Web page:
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RAW Processing

At the heart of Adobe Photoshop Lightroom 3 is a new RAW processing engine, the same as that used in Adobe Camera RAW, which is found in Photoshop CS5. Here, we've taken RAW files from a selection of cameras and run them through a variety of RAW conversion processes. We've used the new Adobe raw process (labelled as 2010 in Lightroom 3), the last-generation process (2003) Bibble Pro 5, and finally, the applicable manufacturers' own software.

To keep things simple, all RAW converters were switched to their default output settings. You can take it as read that with some tweaking, all of the various RAW converters shown in this comparison can give better results, but keeping everything at default settings gives us a good 'baseline' for comparing how well they deal with these various cameras' RAW files.

Note: this page features a modified version of our new interactive studio shot comparison widget. Click here to find out more.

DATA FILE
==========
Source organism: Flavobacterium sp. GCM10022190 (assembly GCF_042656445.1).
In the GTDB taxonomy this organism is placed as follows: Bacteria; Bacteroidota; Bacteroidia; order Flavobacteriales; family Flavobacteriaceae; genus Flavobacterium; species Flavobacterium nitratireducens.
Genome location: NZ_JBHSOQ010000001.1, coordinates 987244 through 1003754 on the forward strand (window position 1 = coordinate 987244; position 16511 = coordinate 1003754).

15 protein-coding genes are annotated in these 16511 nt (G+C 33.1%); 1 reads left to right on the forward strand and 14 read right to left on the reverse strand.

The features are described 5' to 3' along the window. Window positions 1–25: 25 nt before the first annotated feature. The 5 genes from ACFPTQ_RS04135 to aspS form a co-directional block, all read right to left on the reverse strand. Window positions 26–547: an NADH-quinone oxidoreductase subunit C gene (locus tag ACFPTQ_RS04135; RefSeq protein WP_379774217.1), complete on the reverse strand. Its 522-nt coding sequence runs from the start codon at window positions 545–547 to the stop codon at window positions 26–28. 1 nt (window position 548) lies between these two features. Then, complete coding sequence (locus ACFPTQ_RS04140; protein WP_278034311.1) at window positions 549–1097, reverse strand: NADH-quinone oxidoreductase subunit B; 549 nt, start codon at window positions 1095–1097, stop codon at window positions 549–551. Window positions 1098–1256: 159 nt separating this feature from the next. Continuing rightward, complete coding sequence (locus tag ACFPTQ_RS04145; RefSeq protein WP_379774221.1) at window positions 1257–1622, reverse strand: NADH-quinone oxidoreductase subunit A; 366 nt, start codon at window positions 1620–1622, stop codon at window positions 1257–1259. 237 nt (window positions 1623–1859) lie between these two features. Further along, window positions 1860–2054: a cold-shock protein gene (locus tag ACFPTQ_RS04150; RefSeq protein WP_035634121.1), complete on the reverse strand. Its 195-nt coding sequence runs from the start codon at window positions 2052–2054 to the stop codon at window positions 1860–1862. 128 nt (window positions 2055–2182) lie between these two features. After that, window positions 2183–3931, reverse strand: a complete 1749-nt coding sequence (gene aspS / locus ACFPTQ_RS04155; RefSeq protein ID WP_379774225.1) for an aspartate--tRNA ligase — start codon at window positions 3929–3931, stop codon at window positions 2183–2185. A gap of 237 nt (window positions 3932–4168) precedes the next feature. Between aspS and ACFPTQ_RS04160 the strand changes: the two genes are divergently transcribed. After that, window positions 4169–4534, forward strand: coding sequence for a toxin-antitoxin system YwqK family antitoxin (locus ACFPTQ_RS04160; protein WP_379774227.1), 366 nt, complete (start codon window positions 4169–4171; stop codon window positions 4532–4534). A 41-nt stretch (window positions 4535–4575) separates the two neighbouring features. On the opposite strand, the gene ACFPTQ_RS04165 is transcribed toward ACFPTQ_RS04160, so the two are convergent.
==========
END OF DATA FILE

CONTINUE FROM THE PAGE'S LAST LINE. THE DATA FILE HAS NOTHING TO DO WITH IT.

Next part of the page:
As you can see, Lightroom's new RAW process is significantly improved over the earlier 2003 engine which was used in Lightroom 2. Not only is detail frequently slightly better defined in low ISO images, but noise (especially chroma) is visibly reduced towards the higher end of the ISO scale from all of the cameras shown here. The new processing engine also does a better job of pulling detail out of high ISO files than the previous version, and in most cases, we feel that Adobe's 2010 process gives the best results of any of the conversion engines used in this comparison.

Look at all ISO settings from the Panasonic Lumix DMC-LX3 to see how much less chroma noise is visible in files converted using the new process, and much better detail is rendered towards the top end of the ISO scale. The improvement is also very apparent in the Canon EOS-1D Mark IV's ISO 25,600 and ISO 51,200 images, where Canon's Digital Photo Professional gives increasingly blotchy results, and both Bibble Pro 5 and Adobe's 2003 process struggle with chroma. In contrast, Adobe's new 2010 process delivers excellent detail and relatively low noise at the expense of a noticeable 'grittiness' which we don't find objectionable, but can of course be reduced using the 'luminance' noise slider in Lightroom 3 (which by default is set to zero).


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Total comments: 3

So the three computers had 3 gigabits, 5 gigabits, and 8 gigabits of RAM did they?

Maybe try using gigabytes (GB) and everything will run faster...


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mody hector20

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Total comments: 3